Daniel Rodriguez arrived at Clemson a year ago to great fanfare, a 24-year-old war hero who earned a chance to step back in time and live out his dream as a college football player.
Rodriguez's story has been told worldwide. He served tours in both Iraq and Afghanistan, and was one of 22 American soldiers wounded in the Battle of Kamdesh in 2009. He was awarded a Purple Heart and Bronze Star Medal for valor.
He handled his celebrity with humility and grace, traveling across the country to accept numerous honors for his courage. Lauded as an inspiration to others, Rodriguez experienced a special thrill when he was chosen to carry the American flag down The Hill on Clemson's Military Appreciation Day.
Now, Rodriguez wants to put his past behind him.
After contributing last season as a special teams player and reserve receiver, Rodriguez hopes to work his way into a more significant on-field role for the Tigers this year.
"We have a one-on-one with the coaches before we start camp, which gives you a good perspective on where they think you are," Rodriguez said after practice on Tuesday. "I made the point to the coaches that while obviously my military background is going to be a significant part of my life and who I am, I want them to look at me as Daniel the football player, not Daniel the soldier.
"I don't want to just be a 'feel good story' any more."
What Rodriguez wants is to be seen as a reliable performer and trusted teammate.
"I want to be considered a player who comes out here and competes and busts his butt every day to be the best player he can be," Rodriguez said. "That extends to the off-season, lifting weights and working out, as well as studying film. I want to become a player on the team that is trustworthy and dependable in critical situations."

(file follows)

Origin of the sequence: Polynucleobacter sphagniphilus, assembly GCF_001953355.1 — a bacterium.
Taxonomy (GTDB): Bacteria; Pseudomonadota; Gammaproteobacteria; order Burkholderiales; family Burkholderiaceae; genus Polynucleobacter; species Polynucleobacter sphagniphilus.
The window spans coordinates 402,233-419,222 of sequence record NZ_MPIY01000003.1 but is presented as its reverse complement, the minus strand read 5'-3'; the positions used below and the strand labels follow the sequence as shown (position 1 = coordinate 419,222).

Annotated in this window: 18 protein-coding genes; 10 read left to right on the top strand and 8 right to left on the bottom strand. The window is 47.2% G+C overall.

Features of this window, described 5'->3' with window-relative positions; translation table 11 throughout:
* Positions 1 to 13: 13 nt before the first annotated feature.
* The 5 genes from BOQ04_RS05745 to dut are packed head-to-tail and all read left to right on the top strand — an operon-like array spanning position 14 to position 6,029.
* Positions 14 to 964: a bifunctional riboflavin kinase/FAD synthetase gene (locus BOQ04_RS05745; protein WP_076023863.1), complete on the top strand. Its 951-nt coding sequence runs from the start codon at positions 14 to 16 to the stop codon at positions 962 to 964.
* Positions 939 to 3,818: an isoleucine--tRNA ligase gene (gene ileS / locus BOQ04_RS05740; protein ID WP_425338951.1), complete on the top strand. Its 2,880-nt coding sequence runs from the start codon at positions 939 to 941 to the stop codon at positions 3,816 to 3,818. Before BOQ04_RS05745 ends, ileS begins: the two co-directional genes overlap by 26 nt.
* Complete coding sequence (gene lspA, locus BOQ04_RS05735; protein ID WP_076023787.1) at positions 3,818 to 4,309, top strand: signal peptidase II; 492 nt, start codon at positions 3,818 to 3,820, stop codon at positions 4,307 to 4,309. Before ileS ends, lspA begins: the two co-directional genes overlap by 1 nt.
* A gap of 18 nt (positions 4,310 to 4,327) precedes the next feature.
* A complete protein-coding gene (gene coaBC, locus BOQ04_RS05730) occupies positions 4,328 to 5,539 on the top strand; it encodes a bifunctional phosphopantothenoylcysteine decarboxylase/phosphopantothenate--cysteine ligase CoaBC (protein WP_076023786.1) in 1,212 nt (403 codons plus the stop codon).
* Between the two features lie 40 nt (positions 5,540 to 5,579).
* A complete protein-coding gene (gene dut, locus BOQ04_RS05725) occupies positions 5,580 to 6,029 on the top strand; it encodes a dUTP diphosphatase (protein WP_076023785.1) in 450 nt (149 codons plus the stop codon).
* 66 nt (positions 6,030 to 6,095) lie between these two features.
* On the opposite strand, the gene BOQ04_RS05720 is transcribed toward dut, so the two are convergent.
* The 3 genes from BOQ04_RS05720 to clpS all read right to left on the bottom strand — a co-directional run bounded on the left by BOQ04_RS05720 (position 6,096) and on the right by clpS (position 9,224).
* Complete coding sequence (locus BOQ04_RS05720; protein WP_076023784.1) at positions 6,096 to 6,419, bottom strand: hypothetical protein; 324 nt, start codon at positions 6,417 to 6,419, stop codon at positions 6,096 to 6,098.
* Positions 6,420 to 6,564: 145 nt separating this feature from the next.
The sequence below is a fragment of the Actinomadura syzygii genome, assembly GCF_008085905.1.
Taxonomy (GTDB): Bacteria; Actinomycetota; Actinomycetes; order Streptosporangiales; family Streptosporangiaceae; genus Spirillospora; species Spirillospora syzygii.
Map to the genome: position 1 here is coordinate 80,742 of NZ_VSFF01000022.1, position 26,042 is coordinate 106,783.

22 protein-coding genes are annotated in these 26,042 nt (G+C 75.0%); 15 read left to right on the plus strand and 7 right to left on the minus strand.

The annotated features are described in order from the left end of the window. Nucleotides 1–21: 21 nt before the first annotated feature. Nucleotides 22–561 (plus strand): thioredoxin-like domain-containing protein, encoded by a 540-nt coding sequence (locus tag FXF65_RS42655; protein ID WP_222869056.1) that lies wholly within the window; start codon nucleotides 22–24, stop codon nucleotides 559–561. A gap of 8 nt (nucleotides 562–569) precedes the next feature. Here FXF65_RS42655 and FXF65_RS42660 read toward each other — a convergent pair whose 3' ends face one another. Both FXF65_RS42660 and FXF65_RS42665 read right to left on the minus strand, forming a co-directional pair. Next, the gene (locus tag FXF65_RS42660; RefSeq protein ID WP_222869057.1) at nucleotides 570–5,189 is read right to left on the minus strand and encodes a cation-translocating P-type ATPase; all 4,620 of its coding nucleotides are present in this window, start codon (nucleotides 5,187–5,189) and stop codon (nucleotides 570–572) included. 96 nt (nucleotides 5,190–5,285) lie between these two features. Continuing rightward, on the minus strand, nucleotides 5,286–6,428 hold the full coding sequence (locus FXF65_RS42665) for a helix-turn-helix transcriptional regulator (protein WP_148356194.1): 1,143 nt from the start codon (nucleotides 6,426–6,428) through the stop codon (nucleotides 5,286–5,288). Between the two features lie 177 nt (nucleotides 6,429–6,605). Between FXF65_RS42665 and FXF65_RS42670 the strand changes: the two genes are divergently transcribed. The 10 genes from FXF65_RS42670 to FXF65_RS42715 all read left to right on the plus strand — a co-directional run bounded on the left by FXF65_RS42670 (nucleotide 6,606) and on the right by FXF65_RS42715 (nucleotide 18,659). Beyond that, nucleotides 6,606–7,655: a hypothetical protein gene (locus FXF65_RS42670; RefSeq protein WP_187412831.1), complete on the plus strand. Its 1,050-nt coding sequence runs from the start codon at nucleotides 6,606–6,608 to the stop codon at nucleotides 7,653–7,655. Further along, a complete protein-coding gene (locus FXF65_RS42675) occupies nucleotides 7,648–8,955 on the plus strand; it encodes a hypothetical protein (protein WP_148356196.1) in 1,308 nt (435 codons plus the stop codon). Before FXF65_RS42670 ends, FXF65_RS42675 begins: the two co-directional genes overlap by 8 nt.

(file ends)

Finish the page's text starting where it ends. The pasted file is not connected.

As a teammate, he says he feels more comfortable and confident than he did a year ago, when he arrived at Clemson six years older than the youngest players on the team and with a vastly different set of life experiences.
"I feel like I'm getting to what I've been striving for from Day 1," Rodriguez said. "I feel I've made a transformation as a teammate. Last year when younger guys asked me questions, I couldn't give them answers because I was in the same position as they were. Now I can give them answers.
"I think I've made the transition from soldier to teammate pretty successfully, and I like that feeling. A year under my belt is such a significant tool to have, being a veteran and being comfortable in the system.
"Coming back and knowing what I'm doing gives me a much more comfortable feeling. I feel like I'm back in a groove as far as football goes."
When Rodriguez imagines himself on the field this fall, he sees himself as a special teams regular and a spot, clutch wide receiver.
"I want to do whatever the coaches would have me do," he said. "Personally, I would love to be a receiver who goes in on short-yardage situations and could be counted on to make plays. I want to contribute as much as I can on special teams, and just see as much of the field as I possibly can.
"I love the game, and just being able to go out there and compete is a blessing."